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Comcast Allegedly Asking Customers to Stop Using Tor

Geoffrey.landis Re:Illegal to use proxy services [Re: So-to-speak (379 comments)

The straightforward reading, however, is that it is forbidden to use proxy services. You're also not allowed to run them, but that's specified separately.

No that's not a straightforward reading at all.

Lets drop the 'or run' to simplify it slightly and read that:

You're right: if you change what it says by deleting some of the words, then it says something different.

In the next sentence, it says in particular what you're not allowed to use or run, including proxy services.

Use or run: It's not merely that you're not allowed to run proxy services: you're not allowed to use them, either.

If that's stupid-- well, how about that.

As I said: the interpretation of this text could be ambiguous. You could do the lawyer thing and claim to interpret it the way you say. But the clear straightforward text is: proxies are listed on the list of things you are specifically not allowed to use or run.

10 hours ago
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Comcast Allegedly Asking Customers to Stop Using Tor

Geoffrey.landis Illegal to use proxy services [Re: So-to-speak le (379 comments)

Huh? It is a violation to RUN a proxy. Not USE a proxy.

Here is the text of what's forbidden, from TFA. Note the bold face on the word use (bold is from the original):

use or run dedicated, stand-alone equipment or servers from the Premises that provide network content or any other services to anyone outside of your Premises local area network (“PremisesLAN”), also commonly referred to as public services or servers. Examples of prohibited equipment and servers include, but are not limited to, email, web hosting, file sharing, and proxy services and servers;

Agreed, the interpretation of this text could be ambiguous. The straightforward reading, however, is that it is forbidden to use proxy services. You're also not allowed to run them, but that's specified separately.

yesterday
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Comcast Allegedly Asking Customers to Stop Using Tor

Geoffrey.landis Re: So-to-speak legal (379 comments)

Then TOR will be wrapped by a VPN service, and Comcast will be fscked.

Didn't you read the article? VPN is against Comcast's terms of service-- it's a proxy.

yesterday
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Researcher Fired At NSF After Government Questions Her Role As 1980s Activist

Geoffrey.landis Re:Wrong Title (496 comments)

And if that had been what they'd asked, fine.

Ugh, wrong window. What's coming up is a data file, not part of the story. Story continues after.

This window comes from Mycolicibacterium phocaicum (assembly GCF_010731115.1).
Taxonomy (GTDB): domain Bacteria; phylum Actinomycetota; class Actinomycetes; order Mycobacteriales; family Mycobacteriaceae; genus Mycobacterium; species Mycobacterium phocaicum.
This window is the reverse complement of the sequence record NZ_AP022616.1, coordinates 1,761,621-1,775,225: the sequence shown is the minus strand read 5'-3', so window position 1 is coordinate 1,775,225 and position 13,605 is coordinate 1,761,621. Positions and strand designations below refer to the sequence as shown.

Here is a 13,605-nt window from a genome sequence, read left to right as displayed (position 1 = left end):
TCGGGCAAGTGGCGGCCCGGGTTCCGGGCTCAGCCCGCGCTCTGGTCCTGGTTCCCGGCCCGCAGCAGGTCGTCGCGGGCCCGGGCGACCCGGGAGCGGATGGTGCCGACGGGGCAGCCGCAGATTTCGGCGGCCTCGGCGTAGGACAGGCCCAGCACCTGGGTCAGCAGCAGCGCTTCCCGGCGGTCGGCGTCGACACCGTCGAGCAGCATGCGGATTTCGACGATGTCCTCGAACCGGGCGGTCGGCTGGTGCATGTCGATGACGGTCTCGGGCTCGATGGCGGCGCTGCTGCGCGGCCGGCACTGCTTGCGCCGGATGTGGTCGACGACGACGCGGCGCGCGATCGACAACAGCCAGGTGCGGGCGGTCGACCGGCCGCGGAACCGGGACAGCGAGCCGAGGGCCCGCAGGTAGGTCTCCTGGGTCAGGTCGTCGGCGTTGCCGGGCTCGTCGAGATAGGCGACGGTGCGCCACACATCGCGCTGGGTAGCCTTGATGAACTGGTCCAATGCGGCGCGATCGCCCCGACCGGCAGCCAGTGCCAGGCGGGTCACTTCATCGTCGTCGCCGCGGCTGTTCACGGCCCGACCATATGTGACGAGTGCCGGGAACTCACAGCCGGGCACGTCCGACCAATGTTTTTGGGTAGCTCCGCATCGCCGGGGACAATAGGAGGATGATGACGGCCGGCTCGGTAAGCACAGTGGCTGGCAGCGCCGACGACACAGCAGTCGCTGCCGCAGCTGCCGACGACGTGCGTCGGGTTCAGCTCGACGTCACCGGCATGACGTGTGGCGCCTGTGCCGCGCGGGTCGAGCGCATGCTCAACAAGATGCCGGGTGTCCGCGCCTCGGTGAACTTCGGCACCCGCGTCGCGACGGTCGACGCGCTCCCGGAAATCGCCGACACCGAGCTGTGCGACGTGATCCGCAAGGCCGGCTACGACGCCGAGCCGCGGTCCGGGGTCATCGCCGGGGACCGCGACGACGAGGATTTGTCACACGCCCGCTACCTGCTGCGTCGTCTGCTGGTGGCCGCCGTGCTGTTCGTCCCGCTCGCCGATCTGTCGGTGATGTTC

But it wasn't. They asked about her membership in groups advocating overthrow of the US government, not about whether she knew or wrote letters to people in prison.

4 days ago
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Researcher Fired At NSF After Government Questions Her Role As 1980s Activist

Geoffrey.landis Re:Wrong Title (496 comments)

The report is pretty clear. In her original interview, she denies involvement:

During that session, Barr answered “no” when asked if she had ever been a member of an organization “dedicated to the use of violence” to overthrow the U.S. government or to prevent others from exercising their constitutional rights.

Then, they actually checked what they told the interviewers. Despite being a self-described "worker bee," she had been involved with a groups actively dedicated to the use of violence to overthrow the government.

Nope. Actually read the article, instead of just skimming. The two groups that she was involved with in the 1980s were not "dedicated to the use of violence to overthrow the U.S. government." That was a different group, which OPM said "had ties" to the organizations she'd belonged to. She wasn't a member of the third group, or, as far as I can tell, the OPM doesn't claim she was.

I don't know what "had ties" means. But, was she a member of a group dedicated to the use of violence to overthrow the government: apparently not.

5 days ago
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Researcher Fired At NSF After Government Questions Her Role As 1980s Activist

Geoffrey.landis Incorrect tense (496 comments)

"Valerie Barr was a tenured professor of computer science at Union College in Schenectady,"

is.

5 days ago
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Information Theory Places New Limits On Origin of Life

Geoffrey.landis Re:Gibbs Free Energy (211 comments)

No, it puts quantitative limits on what is to be expected.

Delta G = Delta H - T Delta S

where S = k ln (omega)

Any other quesitons?

5 days ago
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Information Theory Places New Limits On Origin of Life

Geoffrey.landis Gibbs Free Energy (211 comments)

Meh. Information is basically tied to entropy. You can reduce entropy (which is to say, you can order information); it just takes energy to do so (and in the process releasing waste heat).

So, basically, this says nothing more useful than "Life requires a source of free energy, and a way to reject waste heat."

Sure, but we knew that already.

5 days ago
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Feds Say NSA "Bogeyman" Did Not Find Silk Road's Servers

Geoffrey.landis Re:Given that PayPal, banks make mistakes regularl (142 comments)

I find it a bit hard to believe that a guy who is able to get one of the largest black-market enterprises running on a server/farm connected to an anonymous/decentralized network isn't smart enough to *not* give it a public IP and/or put the equivalent to a home internet router in front of it.